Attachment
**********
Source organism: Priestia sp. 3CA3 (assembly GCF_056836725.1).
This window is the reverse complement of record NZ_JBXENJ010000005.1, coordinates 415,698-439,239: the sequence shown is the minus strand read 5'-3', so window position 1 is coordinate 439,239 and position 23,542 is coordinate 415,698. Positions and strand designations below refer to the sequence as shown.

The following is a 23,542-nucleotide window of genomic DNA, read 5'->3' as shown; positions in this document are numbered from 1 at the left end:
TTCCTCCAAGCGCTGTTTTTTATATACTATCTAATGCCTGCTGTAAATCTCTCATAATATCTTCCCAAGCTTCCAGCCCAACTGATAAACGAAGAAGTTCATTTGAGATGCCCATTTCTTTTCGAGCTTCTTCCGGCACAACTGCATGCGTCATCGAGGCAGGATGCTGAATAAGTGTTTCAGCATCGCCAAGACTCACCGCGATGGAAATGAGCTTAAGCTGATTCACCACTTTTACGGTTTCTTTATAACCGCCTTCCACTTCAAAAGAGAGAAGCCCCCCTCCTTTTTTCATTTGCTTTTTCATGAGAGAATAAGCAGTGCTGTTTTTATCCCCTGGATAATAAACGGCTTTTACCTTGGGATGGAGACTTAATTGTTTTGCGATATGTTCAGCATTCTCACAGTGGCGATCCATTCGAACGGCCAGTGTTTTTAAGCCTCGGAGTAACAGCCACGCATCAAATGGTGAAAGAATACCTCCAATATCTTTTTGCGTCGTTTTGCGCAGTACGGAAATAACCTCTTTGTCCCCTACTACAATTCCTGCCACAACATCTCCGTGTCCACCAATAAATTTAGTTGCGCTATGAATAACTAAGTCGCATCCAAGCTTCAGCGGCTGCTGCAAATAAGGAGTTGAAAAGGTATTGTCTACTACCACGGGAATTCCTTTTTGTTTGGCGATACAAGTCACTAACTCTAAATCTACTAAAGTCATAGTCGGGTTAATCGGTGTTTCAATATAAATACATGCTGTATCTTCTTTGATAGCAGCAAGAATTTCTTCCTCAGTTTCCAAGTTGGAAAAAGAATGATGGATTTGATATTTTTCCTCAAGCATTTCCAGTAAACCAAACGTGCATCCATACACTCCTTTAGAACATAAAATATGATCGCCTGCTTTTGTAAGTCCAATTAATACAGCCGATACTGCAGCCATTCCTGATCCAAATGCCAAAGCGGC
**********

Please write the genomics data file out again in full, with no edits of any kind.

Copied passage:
Source organism: Priestia sp. 3CA3 (assembly GCF_056836725.1).
This window is the reverse complement of record NZ_JBXENJ010000005.1, coordinates 415,698-439,239: the sequence shown is the minus strand read 5'-3', so window position 1 is coordinate 439,239 and position 23,542 is coordinate 415,698. Positions and strand designations below refer to the sequence as shown.

The following is a 23,542-nucleotide window of genomic DNA, read 5'->3' as shown; positions in this document are numbered from 1 at the left end:
TTCCTCCAAGCGCTGTTTTTTATATACTATCTAATGCCTGCTGTAAATCTCTCATAATATCTTCCCAAGCTTCCAGCCCAACTGATAAACGAAGAAGTTCATTTGAGATGCCCATTTCTTTTCGAGCTTCTTCCGGCACAACTGCATGCGTCATCGAGGCAGGATGCTGAATAAGTGTTTCAGCATCGCCAAGACTCACCGCGATGGAAATGAGCTTAAGCTGATTCACCACTTTTACGGTTTCTTTATAACCGCCTTCCACTTCAAAAGAGAGAAGCCCCCCTCCTTTTTTCATTTGCTTTTTCATGAGAGAATAAGCAGTGCTGTTTTTATCCCCTGGATAATAAACGGCTTTTACCTTGGGATGGAGACTTAATTGTTTTGCGATATGTTCAGCATTCTCACAGTGGCGATCCATTCGAACGGCCAGTGTTTTTAAGCCTCGGAGTAACAGCCACGCATCAAATGGTGAAAGAATACCTCCAATATCTTTTTGCGTCGTTTTGCGCAGTACGGAAATAACCTCTTTGTCCCCTACTACAATTCCTGCCACAACATCTCCGTGTCCACCAATAAATTTAGTTGCGCTATGAATAACTAAGTCGCATCCAAGCTTCAGCGGCTGCTGCAAATAAGGAGTTGAAAAGGTATTGTCTACTACCACGGGAATTCCTTTTTGTTTGGCGATACAAGTCACTAACTCTAAATCTACTAAAGTCATAGTCGGGTTAATCGGTGTTTCAATATAAATACATGCTGTATCTTCTTTGATAGCAGCAAGAATTTCTTCCTCAGTTTCCAAGTTGGAAAAAGAATGATGGATTTGATATTTTTCCTCAAGCATTTCCAGTAAACCAAACGTGCATCCATACACTCCTTTAGAACATAAAATATGATCGCCTGCTTTTGTAAGTCCAATTAATACAGCCGATACTGCAGCCATTCCTGATCCAAATGCCAAAGCGGC